Where to Watch the Paralympics — Hint: Good Luck in the U.S.

A few days ago I promised you I’d fill you in on where to watch the Paralympic Games. The good news is you can find them in several places. The bad news (if you live in the United States) is that NBC doesn’t see their value and has limited their coverage to a few television specials that are compilations of the highlights, which air after the Games are over.

Hopefully the uproar about the limited coverage of these Games will change some things in two years, when our next Paralympic Games roll around. Many other countries understand that people beyond the disabled community would like to view these Games.

Throughout England there are spots called Live Sites, where people are encouraged to gather around big screens set up in public places. Live Paralympic events continually play on these screens. They are located in every UK nation and region and many people gather with their friends to watch their favorite events. Extensive broadcast coverage packages will be run in the United Kingdom, France, and numerous other European, Asian, and South American countries. In the UK, Channel 4 is screening 150 hours of live coverage. In Australia, viewers will get roughly 100 hours.

Not so much here in the U.S.

NBC, the company that devoted hundreds of hours to coverage of the Olympic Games, has decided to air very little of the Paralympic Games. And good luck finding out when those specials air. It took hours of digging online to find any information. No mention of any kind on the NBC.com website. Not one link or headline on the NBC sports channel website. You can’t find viewer information even if you search the sites for it. You’d wonder if NBC were contracted to air the Paralympics at all.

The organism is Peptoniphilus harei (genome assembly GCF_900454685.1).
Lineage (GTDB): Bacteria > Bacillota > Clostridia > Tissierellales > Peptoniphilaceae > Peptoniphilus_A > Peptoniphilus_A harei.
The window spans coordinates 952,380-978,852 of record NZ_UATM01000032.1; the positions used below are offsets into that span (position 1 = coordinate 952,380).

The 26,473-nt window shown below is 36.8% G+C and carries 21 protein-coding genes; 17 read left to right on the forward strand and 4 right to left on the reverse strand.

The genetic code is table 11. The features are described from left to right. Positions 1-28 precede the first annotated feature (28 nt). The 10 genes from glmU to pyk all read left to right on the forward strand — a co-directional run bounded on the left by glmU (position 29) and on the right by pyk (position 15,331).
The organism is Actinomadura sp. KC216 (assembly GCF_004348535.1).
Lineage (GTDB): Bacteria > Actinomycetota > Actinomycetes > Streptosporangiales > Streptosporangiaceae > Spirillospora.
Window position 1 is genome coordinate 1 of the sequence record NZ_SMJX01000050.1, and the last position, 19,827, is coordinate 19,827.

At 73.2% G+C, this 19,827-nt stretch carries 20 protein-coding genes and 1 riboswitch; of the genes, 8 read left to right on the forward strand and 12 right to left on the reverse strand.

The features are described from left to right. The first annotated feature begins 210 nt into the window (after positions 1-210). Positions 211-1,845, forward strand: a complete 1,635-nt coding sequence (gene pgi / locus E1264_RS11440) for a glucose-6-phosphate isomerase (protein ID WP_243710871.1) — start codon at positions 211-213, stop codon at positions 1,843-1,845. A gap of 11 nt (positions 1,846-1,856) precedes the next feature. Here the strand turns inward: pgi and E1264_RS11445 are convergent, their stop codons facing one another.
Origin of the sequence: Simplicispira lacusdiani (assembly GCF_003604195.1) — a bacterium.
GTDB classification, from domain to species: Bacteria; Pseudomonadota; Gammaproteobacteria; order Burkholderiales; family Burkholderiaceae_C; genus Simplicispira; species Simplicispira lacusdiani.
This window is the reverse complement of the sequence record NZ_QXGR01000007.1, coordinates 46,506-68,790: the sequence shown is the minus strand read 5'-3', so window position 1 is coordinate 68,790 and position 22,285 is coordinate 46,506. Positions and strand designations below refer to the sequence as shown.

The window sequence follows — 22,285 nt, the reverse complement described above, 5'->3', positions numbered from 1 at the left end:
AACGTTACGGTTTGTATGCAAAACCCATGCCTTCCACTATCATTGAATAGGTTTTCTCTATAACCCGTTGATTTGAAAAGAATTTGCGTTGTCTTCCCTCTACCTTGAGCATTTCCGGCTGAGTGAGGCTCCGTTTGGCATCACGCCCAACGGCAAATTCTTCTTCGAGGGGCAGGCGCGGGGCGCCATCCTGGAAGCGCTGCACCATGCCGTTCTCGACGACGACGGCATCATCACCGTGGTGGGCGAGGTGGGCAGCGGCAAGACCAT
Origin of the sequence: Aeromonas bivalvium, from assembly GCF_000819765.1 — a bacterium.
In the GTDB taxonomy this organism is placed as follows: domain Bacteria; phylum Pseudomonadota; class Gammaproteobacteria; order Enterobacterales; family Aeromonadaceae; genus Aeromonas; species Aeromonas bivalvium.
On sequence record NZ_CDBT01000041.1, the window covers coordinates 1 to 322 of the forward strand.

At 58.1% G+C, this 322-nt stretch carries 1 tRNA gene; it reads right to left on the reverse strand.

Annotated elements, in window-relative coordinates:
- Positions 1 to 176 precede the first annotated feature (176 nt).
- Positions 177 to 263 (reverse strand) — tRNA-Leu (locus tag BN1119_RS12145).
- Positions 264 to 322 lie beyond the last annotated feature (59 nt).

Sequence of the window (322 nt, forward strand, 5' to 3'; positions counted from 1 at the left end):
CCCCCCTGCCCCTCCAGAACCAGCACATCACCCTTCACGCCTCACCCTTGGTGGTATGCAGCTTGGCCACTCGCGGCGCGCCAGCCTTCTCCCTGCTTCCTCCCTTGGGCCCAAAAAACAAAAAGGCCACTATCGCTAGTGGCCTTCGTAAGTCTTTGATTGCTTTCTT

On my home calendar I have notes on September 5th and 6th, to watch Paralympic Highlights at 5 p.m. on NBC Sports Network. I must have been given that information by a fellow amputee a few weeks ago and fortunately had the foresight to write it down. There is no hint online that this program will actually air. Good luck with that.

Just as sketchy is the note I have on the same calendar to watch the NBC Paralympic Special on September 16th (a full week after the Paralympics finish). Again, no hint on any NBC-related website that this is actually true.

The Paralympics are not a small deal. The competitions in London includes 4,200 athletes from 166 countries, with five major disability classifications for athletes.  In the mix of American athletes, 20 are disabled war veterans, and six were injured in combat. In case you wonder if anyone cares about these Games, lets point out that 2.4 million tickets were sold and most events are sold out.

Fortunately there are places you can see the events you care about. Your best bet in the U.S. is a great YouTube Channel devoted to live streaming and highlight footage. NBC assumed no one cared enough to watch the events on live television, or even updates in the evenings, so let’s show them how many people do care about the Paralympic Games. If you have a minute, click over to the YouTube channel and watch a few sports. The overwhelming number of page hits won’t lie.

On top of that, here’s a link to some bloggers sponsored by Samsung. They are mini videos of a variety of sports.

We’re all inspired by adorable gymnast Gabby Douglas, who represented the United States well in the Olympics. But why is her story any more inspiring than this one, of a guy who lost his legs in Afghanistan and is now competing in rowing in the Paralympic Games?  I’d bet there are hundreds of inspiring stories behind the disabled athletes who showed up in London. Stories that people would care about, then turn around and root for those athletes as they represented our country. I thought that’s what the media wanted — stories that people care about. They’ve got a gold mine right in front of them and they don’t even see it.

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